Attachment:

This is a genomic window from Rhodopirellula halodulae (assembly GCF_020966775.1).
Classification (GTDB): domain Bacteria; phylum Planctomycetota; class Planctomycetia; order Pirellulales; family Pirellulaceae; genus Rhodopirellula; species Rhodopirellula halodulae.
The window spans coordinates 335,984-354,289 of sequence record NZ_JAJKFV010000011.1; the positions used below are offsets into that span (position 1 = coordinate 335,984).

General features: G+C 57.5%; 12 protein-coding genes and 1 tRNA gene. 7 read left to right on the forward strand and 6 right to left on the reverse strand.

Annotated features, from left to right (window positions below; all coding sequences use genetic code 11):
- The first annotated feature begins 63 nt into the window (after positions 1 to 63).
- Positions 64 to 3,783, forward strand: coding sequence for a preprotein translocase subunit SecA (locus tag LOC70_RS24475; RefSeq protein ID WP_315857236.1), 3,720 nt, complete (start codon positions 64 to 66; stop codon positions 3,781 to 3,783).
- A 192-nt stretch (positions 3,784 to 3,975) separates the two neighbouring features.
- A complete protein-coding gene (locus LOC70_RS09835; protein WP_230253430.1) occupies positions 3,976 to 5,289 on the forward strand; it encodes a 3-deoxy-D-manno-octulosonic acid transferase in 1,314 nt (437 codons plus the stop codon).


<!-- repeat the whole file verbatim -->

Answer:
This is a genomic window from Rhodopirellula halodulae (assembly GCF_020966775.1).
Classification (GTDB): domain Bacteria; phylum Planctomycetota; class Planctomycetia; order Pirellulales; family Pirellulaceae; genus Rhodopirellula; species Rhodopirellula halodulae.
The window spans coordinates 335,984-354,289 of sequence record NZ_JAJKFV010000011.1; the positions used below are offsets into that span (position 1 = coordinate 335,984).

General features: G+C 57.5%; 12 protein-coding genes and 1 tRNA gene. 7 read left to right on the forward strand and 6 right to left on the reverse strand.

Annotated features, from left to right (window positions below; all coding sequences use genetic code 11):
- The first annotated feature begins 63 nt into the window (after positions 1 to 63).
- Positions 64 to 3,783, forward strand: coding sequence for a preprotein translocase subunit SecA (locus tag LOC70_RS24475; RefSeq protein ID WP_315857236.1), 3,720 nt, complete (start codon positions 64 to 66; stop codon positions 3,781 to 3,783).
- A 192-nt stretch (positions 3,784 to 3,975) separates the two neighbouring features.
- A complete protein-coding gene (locus LOC70_RS09835; protein WP_230253430.1) occupies positions 3,976 to 5,289 on the forward strand; it encodes a 3-deoxy-D-manno-octulosonic acid transferase in 1,314 nt (437 codons plus the stop codon).